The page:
“We have safety meetings every month,” Green said. “We shut the plant down and we talk about all sorts of safety issues. Some of them are OSHA-directed and some are our own initiative to constantly educate workers.”

Tetra Pak is a global company

Tetra Pak is a multinational food processing and packaging company which began in Sweden in 1951. The family-based company of Rausings took the company from a seven-person business to one of Sweden’s largest corporations by 1985.

Tetra Pak founder Ruben Rausing was Sweden’s richest person before his death in 1983. Today, there is a Tetra Pak company located in almost every country in the world.

Tetra Pak’s first product was a paper carton used for storing and transporting milk. The first product was a pyramid-shaped package called “Tetra Classic.”

The carton is fully airtight, using a system of plastic and aluminum-coated paperboard combined with an aseptic filling system which, when combined with an ultra-high-temperature process, allows liquid food to be packaged and stored under room temperature for up to a year.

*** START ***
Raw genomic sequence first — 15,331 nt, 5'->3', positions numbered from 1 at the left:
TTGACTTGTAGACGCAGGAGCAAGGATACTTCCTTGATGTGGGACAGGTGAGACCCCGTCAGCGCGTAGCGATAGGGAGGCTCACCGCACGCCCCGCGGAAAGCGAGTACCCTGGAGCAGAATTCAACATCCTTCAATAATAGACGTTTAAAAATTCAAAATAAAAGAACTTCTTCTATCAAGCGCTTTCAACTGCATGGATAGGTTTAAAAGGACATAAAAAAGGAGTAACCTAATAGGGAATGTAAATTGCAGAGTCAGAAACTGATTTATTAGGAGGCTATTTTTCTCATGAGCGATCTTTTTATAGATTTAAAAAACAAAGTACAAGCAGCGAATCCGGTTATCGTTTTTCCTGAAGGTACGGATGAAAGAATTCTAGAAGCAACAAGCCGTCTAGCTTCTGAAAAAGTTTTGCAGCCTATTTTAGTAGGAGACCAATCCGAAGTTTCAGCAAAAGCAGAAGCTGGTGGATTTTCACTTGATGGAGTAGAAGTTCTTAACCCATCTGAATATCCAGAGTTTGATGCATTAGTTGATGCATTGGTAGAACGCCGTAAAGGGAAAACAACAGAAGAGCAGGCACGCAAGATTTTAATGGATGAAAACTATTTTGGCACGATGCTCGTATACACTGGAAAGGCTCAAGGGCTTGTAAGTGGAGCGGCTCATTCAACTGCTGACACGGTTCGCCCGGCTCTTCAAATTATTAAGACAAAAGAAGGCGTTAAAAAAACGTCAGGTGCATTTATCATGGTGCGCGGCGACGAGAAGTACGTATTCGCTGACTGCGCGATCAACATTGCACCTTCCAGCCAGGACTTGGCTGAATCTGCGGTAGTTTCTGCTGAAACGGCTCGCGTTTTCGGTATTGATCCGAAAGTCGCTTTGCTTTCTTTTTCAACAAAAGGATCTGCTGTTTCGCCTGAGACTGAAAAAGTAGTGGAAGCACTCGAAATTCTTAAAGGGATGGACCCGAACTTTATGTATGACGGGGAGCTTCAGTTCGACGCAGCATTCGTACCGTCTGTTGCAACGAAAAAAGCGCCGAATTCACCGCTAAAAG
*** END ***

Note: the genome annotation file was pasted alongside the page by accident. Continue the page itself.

Tetra Pak CPS acquired the plant in Winsted from Carlisle Processing Systems. Carlisle had previously acquired Scherping, Damrow, and Wicanton for cheese systems and Scheffers and CPS brand equipment for powder systems.

Winsted company’s contribution to Tetra Pak

Scherping Systems was originally owned by Virgil Scherping of Winsted. In 1968, Scherping began installing sanitary piping for dairy or food processing in milk plants like Land O’ Lakes and Kemps.

He worked out of his garage on George Avenue where he employed his son, Rodney, and other young adults to help make components and small tanks.

A shop was built by Scherping at the current Tetra Pak location on County Road 9 in 1975.

Before Scherping sold his business in 1996, to Walker Stainless Equipment Company, he had added on to the shop two more times.

He designed a vat as well as other stainless steel equipment still used today, using the product name “Tetra Scherping,” and had 125 employees working for him.

Virgil and Rodney Scherping now own Crow River Harley-Davidson in Delano.